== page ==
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Glenelg robotics club gears up for new season

Students in Glenelg High School's robotics club work on a 130-pound bot capable of picking up and launching beachball-sized balls through a goal 10 feet high. (Blair Ames/Baltimore Sun Media Group video)

Students in Glenelg High School's robotics club typically take off the first three Sundays of their six-week build season when it begins in January.

At least that's what Dean Sheridan tells students and their parents.

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"In a six-week, 42-day period, we're here 38-39 days and work time is four to 10 hours, per day," said Sheridan during a recent interview at Glenelg High School.

The long days and nights are embraced by the 30-40 students who make up the group each year and have led to years of success for the county's longest-running robotics club.

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Each year, students — freshmen through seniors — are assigned to build a robot capable of completing different tasks in FIRST Robotics competitions throughout the region. This year, students built a 130-pound bot capable of picking up and launching beachball-sized balls through a goal 10 feet high.

Sharon Puthumana, a junior who joined the club at the beginning of her sophomore year, said the aspect of working as a team to bring together an operational robot has been a good experience.

"I really enjoy learning about engineering, more than I had ever learned and I would have learned in all the classes they have here, because you have to be able to do more than just one thing. You have to be able to work on a lot of things together," she said.

Dean Sheridan, the club's adviser echoed Sharon's comment saying the number one thing kids learn is trust.

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"No one on our team in any given year knows how to make the entire robot work," he said. "Each team that's responsible for a component has to trust that the other members who are responsible for another component knows where to put it, what to do."

Students in the robotics club — which was formed in 2002 — have a six week build session and compete in two to three competitions each year. A weekend competition can run from 7 a.m. to 7 p.m.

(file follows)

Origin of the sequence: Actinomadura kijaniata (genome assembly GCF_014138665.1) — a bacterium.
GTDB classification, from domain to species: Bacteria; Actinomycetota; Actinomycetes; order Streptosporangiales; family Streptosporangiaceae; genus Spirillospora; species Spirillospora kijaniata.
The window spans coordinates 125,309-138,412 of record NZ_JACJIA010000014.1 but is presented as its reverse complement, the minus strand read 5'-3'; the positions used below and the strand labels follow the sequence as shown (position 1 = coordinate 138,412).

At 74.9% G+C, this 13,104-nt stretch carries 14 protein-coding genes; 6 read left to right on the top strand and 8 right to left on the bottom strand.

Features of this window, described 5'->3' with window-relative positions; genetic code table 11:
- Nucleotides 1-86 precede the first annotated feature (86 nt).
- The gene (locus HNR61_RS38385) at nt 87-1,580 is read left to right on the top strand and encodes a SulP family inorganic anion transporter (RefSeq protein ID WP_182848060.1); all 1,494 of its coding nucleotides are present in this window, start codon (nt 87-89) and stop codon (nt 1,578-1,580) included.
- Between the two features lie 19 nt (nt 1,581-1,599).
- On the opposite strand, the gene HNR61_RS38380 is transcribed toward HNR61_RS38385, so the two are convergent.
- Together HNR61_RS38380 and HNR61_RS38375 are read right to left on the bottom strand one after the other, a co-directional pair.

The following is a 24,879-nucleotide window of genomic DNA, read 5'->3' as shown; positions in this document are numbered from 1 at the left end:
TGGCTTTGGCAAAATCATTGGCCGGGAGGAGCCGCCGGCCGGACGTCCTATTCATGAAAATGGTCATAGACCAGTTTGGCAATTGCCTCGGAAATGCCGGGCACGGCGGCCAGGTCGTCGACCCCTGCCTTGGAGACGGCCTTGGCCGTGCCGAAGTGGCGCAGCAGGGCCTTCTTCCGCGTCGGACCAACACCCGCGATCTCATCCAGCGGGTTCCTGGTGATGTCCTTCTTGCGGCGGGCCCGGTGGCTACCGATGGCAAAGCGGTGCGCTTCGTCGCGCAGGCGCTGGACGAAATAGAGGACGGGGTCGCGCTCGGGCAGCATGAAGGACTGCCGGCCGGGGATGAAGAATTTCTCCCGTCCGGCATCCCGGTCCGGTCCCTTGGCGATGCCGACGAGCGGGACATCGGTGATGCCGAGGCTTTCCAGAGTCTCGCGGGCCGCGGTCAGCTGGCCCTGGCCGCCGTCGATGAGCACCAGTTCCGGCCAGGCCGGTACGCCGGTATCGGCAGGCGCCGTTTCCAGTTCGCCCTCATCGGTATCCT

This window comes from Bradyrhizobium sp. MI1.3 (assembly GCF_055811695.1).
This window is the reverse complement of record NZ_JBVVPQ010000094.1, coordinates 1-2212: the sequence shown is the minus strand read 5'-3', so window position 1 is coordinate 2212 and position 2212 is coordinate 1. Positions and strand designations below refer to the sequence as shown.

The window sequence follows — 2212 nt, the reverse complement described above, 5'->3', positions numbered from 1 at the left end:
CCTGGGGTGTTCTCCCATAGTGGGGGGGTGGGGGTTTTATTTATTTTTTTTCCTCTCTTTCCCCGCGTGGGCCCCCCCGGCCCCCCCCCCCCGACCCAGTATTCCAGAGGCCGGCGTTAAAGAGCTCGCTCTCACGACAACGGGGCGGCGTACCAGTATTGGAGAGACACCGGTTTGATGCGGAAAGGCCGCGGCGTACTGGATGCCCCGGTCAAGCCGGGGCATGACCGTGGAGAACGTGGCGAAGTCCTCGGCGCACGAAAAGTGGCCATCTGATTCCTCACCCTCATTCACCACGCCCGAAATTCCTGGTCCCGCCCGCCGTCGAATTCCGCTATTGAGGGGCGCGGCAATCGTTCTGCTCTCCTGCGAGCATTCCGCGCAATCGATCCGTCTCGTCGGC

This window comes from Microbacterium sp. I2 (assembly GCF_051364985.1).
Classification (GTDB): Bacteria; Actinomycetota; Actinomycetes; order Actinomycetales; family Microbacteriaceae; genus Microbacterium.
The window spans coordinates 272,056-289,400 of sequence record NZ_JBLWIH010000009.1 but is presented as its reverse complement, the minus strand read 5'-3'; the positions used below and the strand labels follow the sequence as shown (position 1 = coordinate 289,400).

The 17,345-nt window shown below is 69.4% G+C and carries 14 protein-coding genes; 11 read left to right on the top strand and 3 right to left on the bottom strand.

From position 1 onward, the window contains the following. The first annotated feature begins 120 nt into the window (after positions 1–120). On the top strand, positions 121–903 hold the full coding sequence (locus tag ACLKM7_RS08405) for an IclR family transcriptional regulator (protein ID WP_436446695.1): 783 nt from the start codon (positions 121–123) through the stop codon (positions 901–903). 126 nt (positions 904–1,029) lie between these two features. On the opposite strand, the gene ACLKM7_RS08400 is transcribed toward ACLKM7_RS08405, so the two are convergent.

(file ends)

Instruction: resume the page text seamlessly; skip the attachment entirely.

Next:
While FIRST provides a set of basic supplies for the competitions, clubs are responsible for fundraising to pay for most of their project.

Glenelg would like to run an annual budget for the program of around $20,000, which Sheridan called small by FIRST standards, adding that some teams are in the $70,000 range.

The club's primary sponsor is NASA, but members are always looking for mentoring and funding assistance, Sheridan said.

For students, it's not all about winning, according to Raymond Gerstner, a technology teacher at Glenelg and adviser for the robotics club.

"We really try to promote the FIRST gracious professionalism and 'cooperatition,' as they call it, the competition, the cooperation," said Gerstner.

Gerstner said with such a large team and only so much room to work on the Glenelg project, team members are encouraged to help other teams if they see an opportunity.

"There was one competition at George Mason this past year and five of the six robots competing, on the field at one time, we had fixed," he said.

Finally, Sheridan emphasized that students are learning engineering skills that they take with them to college and in their careers.

Some of Sheridan's former students have patents and one works at the Johnson Space Center in Houston.

"It is working. The kids are becoming engineers and they are contributing back to their community in a very important and enlightening way," he said.

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